Palinka: the queen of all fruit brandies


You must have heard about this fiery spirit, called palinka. In the following article, you will learn about the history of palinka, how palinka is made and what the most popular palinka-fruits are. Let’s dive in the world of this divine spirit!

How palinka is made?

Pálinka is a fruit spirit – with protected designation of origin – produced in Hungary and four Austrian provinces. Today’s concept of pálinka was founded in the 2000s, following the protection of the origin of pálinka. From the 17th century onwards, the word Hungarian pálinka simply meant spirit, but the Hungarian “pálinkas” of the second half of the 20th century, – the pure, unflavoured Hungarian distillates – were mostly made from fruit, pomace or wine. However, the historical Hungarian “pálinka” included distillates made from grains like rye, wheat, corn, buckwheat, potatoes and even beets until they were replaced by fine spirits in the first half of the 20th century. Fruit brandy is made by fermenting fruit mash, or fruit marrow. Palinka, which is a distillate of fermented grape marc, is also usually classified as palinka – although legally it represents a separate category. Palinka, pomace palinka and certain local varieties are protected in the European Union.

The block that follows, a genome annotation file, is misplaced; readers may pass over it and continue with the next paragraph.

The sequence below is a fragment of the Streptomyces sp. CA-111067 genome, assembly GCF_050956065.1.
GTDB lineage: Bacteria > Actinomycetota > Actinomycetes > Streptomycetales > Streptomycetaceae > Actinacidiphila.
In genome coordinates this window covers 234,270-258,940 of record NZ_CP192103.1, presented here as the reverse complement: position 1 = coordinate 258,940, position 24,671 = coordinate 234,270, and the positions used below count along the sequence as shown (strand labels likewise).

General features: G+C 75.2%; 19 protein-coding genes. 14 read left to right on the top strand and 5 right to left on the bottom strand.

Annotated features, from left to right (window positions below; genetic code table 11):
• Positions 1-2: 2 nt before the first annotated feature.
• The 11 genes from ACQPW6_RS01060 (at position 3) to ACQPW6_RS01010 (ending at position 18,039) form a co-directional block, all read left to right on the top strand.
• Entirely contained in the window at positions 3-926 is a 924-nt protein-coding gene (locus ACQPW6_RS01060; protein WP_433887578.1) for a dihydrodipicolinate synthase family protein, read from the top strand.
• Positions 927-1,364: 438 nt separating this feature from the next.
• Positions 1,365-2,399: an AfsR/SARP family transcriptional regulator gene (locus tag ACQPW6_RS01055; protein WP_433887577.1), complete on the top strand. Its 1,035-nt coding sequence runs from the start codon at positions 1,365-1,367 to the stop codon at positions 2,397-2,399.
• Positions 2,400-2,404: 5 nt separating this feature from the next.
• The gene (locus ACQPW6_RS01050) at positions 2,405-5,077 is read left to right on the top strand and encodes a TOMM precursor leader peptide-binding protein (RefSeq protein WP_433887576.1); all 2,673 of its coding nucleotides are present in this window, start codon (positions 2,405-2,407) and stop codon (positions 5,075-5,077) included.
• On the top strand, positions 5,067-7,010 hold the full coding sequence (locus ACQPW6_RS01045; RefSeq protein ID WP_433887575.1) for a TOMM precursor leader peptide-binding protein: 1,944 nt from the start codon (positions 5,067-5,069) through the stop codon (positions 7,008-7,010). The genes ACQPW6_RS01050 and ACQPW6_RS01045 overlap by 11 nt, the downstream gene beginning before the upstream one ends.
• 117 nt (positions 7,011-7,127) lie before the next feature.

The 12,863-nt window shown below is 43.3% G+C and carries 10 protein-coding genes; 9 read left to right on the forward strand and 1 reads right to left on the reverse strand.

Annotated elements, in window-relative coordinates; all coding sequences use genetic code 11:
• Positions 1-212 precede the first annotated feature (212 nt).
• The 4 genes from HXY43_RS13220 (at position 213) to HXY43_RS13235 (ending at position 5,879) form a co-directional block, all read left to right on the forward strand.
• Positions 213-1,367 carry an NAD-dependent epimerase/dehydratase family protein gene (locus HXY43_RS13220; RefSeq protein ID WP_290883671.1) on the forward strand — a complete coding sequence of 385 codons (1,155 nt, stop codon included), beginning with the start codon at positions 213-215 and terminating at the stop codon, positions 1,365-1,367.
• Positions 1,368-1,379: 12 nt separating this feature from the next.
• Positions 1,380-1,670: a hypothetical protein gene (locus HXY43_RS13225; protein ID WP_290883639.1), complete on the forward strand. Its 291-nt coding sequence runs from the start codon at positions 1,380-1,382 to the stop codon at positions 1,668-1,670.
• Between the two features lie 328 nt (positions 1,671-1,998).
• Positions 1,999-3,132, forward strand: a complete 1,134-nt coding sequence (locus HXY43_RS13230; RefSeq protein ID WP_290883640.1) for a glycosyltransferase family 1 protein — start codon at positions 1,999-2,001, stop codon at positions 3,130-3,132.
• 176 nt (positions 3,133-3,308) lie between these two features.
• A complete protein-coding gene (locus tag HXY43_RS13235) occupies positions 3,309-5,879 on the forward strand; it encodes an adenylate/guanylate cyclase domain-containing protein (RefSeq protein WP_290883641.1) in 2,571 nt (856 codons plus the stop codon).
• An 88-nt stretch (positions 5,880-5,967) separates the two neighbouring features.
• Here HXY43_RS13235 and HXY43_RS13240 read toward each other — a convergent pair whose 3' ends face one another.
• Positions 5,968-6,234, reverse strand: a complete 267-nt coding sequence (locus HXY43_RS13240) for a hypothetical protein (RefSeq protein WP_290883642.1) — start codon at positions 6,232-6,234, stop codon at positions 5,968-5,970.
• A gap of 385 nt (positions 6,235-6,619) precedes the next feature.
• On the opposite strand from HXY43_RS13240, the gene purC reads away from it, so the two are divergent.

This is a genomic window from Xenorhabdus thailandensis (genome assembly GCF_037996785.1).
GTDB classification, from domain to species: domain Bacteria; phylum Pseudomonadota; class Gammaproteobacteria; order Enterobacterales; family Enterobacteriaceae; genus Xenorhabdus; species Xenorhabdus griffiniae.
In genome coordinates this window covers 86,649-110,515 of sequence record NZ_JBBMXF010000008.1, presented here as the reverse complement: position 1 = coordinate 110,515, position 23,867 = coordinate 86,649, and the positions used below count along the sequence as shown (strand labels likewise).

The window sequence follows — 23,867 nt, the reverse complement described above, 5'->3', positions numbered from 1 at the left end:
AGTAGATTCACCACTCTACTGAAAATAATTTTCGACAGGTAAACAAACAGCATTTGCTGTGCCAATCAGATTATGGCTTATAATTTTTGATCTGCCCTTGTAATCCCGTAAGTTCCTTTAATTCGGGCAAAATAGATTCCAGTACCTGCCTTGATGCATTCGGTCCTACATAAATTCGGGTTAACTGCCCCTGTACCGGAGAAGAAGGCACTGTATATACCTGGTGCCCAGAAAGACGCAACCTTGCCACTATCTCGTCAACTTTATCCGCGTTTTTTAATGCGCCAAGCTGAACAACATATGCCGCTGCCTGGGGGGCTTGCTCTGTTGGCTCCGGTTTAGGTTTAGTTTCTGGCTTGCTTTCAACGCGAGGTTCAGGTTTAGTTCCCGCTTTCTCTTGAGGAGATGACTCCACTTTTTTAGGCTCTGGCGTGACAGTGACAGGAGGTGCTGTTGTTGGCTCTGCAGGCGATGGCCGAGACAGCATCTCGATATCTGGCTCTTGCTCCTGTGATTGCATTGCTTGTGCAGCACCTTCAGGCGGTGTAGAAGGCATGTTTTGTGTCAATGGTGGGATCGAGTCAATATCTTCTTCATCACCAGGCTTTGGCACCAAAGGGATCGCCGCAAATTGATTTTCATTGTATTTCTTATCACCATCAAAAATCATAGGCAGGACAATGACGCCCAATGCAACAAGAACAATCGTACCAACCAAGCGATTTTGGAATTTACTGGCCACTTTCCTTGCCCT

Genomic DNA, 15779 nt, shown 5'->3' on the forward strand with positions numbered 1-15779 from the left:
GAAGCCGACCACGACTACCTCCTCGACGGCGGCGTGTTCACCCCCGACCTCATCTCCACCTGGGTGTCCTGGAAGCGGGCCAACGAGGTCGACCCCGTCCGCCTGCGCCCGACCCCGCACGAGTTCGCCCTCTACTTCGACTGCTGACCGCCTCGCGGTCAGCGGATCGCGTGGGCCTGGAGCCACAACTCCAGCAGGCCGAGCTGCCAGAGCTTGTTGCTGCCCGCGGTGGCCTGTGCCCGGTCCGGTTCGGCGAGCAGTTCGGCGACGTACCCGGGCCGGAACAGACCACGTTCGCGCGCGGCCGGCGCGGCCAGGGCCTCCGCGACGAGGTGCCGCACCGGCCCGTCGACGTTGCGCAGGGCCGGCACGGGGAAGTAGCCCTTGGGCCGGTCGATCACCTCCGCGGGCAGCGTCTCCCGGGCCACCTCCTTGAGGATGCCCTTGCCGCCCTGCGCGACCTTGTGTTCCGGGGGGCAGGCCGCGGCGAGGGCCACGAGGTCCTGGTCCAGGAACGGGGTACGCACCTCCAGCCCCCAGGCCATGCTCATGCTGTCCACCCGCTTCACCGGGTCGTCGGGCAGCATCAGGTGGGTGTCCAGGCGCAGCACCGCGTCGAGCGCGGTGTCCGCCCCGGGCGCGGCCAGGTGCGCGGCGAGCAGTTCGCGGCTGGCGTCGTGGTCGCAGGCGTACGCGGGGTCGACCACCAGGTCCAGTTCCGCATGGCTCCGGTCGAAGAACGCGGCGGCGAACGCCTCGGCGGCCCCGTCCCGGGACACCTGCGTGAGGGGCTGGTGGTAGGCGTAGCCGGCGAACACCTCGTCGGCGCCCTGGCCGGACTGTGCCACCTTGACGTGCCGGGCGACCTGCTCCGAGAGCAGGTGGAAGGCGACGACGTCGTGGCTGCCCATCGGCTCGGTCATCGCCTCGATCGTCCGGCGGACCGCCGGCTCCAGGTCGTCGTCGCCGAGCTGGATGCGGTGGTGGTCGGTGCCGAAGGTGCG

What are the best fruits for making palinka?

The most popular brandy fruits are plums, pears, apples, apricots, cherries, cherries, grape marc or strawberries, but it can be made from any fruit grown in Hungary. Prior to the 20th century, fruit brandy was predominantly made from plums.

The multi-award winning Szicsek Palinka Distillery

Szicsek pálinkas are made with traditional technology, called the pot still method and strict professional precision. The processing of a wide range of cultivated and wild fruits and the wide range of packaging give the fruit brandy-loving audience the opportunity to discover their favorite flavors among the products of the multi-award winning Szicsek Palinka Distillery.

Are you interested in more articles about world famous spirits? Check this one about gin, the Queen’s favourite.

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